Ryan Gosling, in taciturn “Drive” mode, is Blade Runner KD6.3-7 — K for short — a dutiful civil servant reporting to Robin Wright’s Lt. Joshi in the L.A.P.D. Sent to dispatch a replicant named Sapper Morton (Dave Bautista) in a scene that pays tribute to the tense interrogation of Brion James’ Leon Kowalski by Morgan Paull’s Dave Holden, K discovers an ossuary that sets into motion a plot that draws on one of the first film’s core questions: how do we define personhood? That mystery, pondered from multiple angles and through the carefully engineered eyes of several supporting characters, is just as loaded in 2017 as it was thirty-five years ago.

While the “more human than human” replicants continue to be produced as specimens of uncanny beauty and unfettered physical strength and stamina, their new “father” is Jared Leto’s Niander Wallace, a Croesus-rich shadow replacing Joe Turkel’s Eldon Tyrell. Leto, whose optical impairment and careful diction veer awfully close to an attempted imitation of the inimitable Turkel, is abetted by deadly femme fatale Luv (Sylvia Hoeks). Hoeks is cool, but she’ll never be as cool as the richly drawn and beautifully written likes of Rutger Hauer’s unforgettable Roy Batty. Who could?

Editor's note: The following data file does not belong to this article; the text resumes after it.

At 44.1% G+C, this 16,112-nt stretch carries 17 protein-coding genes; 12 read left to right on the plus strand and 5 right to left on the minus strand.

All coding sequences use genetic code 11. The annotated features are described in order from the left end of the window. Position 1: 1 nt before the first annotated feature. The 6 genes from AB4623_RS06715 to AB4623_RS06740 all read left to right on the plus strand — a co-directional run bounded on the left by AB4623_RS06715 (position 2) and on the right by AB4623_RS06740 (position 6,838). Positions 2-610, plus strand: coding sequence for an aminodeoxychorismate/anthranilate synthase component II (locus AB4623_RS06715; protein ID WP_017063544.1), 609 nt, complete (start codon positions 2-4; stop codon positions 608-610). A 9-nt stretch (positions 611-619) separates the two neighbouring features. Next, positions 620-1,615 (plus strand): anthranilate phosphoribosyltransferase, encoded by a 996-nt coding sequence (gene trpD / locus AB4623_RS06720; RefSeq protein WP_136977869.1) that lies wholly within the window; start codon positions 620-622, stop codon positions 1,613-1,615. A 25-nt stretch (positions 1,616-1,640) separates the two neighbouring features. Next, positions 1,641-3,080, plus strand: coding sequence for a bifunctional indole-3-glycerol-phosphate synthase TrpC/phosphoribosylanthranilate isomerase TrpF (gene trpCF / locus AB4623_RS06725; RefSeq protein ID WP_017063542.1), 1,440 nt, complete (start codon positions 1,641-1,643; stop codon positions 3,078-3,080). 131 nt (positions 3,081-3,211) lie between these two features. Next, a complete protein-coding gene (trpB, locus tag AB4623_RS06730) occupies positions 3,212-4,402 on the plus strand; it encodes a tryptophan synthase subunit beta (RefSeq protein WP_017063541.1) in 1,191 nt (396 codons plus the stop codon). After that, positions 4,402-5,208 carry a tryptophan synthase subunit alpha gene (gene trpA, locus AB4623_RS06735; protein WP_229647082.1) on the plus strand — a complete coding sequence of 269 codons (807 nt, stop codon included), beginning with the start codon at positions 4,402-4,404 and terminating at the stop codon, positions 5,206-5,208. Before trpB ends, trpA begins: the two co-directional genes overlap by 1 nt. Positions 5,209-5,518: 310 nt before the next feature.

The half-angels/half-devils that filled out Batty’s crew of kick-murderers, basic pleasure models, and cargo loaders gave “Blade Runner” urgency and pulse. They wanted more life, fucker. But accelerated decrepitude and Methuselah Syndrome are absent from “2049.” A different existential theme resides in Joi (Ana de Armas), the artificially intelligent companion of K. The novelty of the relationship between Joi and K, complicated by the presence of Mariette (Mackenzie Davis), calls to mind some aspects of the complex operating system in Spike Jonze’s “Her.”            

Villeneuve’s “Blade Runner” is roughly 45-minutes longer than the first, and the extended running time of the sequel is not necessarily an asset. The much anticipated return of Harrison Ford to one of his signature roles is, along with another jaw-dropping surprise, deliberately postponed until later in the film. Curiously but not unexpectedly, the expository retrofitting that backfills Deckard’s biography doesn’t quite match the man we thought we knew. Even so, Deckard’s monkish existence in a space-age bachelor pad, complete with virtual Frank Sinatra, Elvis Presley, and Marilyn Monroe, sees Villeneuve confidently staking out a different vibe from the densely populated urban chaos of Scott’s Los Angeles.